Provisional ban for two US women sprinters over whereabouts

Under World Athletics’ anti-doping rules, any combination of three whereabouts failures within a period of 12 months constitute anti-doping rule violation.

Elite athletes are duty-bound to provide the AIU with their whereabouts 90 days in advance in case they might be subjected to an out-of-competition doping test.

Representative image: Elite athletes are duty-bound to provide the AIU with their whereabouts 90 days in advance in case they might be subjected to an out-of-competition doping test.   -  Getty Images

Two top US women sprinters, including Olympic 200m finalist Deajah Stevens, have been provisionally suspended after failing to meet ‘whereabouts’ criteria, the Athletics Integrity Unit (AIU) announced on Friday.

Stevens, 24, finished seventh in the 200m at the Rio Olympics in 2016 and fifth in the London world championships a year later, when she was US champion over the distance.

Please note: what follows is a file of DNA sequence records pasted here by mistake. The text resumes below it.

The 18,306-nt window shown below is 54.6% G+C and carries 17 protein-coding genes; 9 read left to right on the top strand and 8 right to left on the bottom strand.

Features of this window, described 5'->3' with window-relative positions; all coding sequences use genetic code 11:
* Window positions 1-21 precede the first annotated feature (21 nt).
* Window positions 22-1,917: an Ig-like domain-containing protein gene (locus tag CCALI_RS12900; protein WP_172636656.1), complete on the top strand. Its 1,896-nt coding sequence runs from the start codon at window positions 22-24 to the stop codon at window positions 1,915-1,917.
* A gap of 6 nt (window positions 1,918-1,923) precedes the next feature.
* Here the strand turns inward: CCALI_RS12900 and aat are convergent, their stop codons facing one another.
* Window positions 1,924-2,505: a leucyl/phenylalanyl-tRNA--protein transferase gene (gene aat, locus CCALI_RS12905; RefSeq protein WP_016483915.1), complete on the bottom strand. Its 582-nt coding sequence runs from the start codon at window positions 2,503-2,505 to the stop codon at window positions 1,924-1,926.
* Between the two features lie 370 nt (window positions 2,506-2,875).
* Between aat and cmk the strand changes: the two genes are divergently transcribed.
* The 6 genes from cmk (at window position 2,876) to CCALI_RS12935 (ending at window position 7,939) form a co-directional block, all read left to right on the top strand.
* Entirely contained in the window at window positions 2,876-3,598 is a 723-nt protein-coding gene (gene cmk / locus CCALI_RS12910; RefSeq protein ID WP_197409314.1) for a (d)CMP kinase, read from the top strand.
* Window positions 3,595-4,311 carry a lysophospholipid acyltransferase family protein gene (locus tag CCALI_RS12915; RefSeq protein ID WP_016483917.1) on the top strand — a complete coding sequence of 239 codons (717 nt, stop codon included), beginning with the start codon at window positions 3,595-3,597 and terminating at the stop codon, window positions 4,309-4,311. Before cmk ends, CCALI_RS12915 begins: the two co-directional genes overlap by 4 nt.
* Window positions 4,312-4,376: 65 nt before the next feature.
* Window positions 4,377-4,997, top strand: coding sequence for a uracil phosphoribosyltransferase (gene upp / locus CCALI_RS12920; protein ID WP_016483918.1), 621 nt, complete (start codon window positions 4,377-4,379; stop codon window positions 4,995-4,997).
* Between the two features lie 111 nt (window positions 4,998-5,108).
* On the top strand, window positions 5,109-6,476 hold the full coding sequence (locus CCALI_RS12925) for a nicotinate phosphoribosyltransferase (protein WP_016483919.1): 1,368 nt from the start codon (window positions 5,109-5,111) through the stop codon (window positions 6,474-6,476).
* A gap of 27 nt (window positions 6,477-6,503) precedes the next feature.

Also provisionally banned was her 23-year-old compatriot Gabrielle Thomas, a two-time winner of the 200m at the Lausanne Diamond League (2018, 2019).

Elite athletes are duty-bound to provide the AIU with their whereabouts 90 days in advance in case they might be subjected to an out-of-competition doping test.

READ | Coronavirus: Lausanne Diamond League organisers seek ‘other options’

Under World Athletics’ anti-doping rules, any combination of three whereabouts failures (filing failure and/or missed test) within a period of 12 months constitute an anti-doping rule violation, for which the applicable sanction is two years’ ineligibility subject to a reduction to a minimum of one year depending on the athlete’s degree of fault.

The AIU, the independent anti-doping watchdog for track and field set up in 2017, also announced a provisional ban for whereabouts discrepancies for Kenya’s Alex Korio Oliotiptip, who was 11th in the 10,000m at last year’s Doha worlds.

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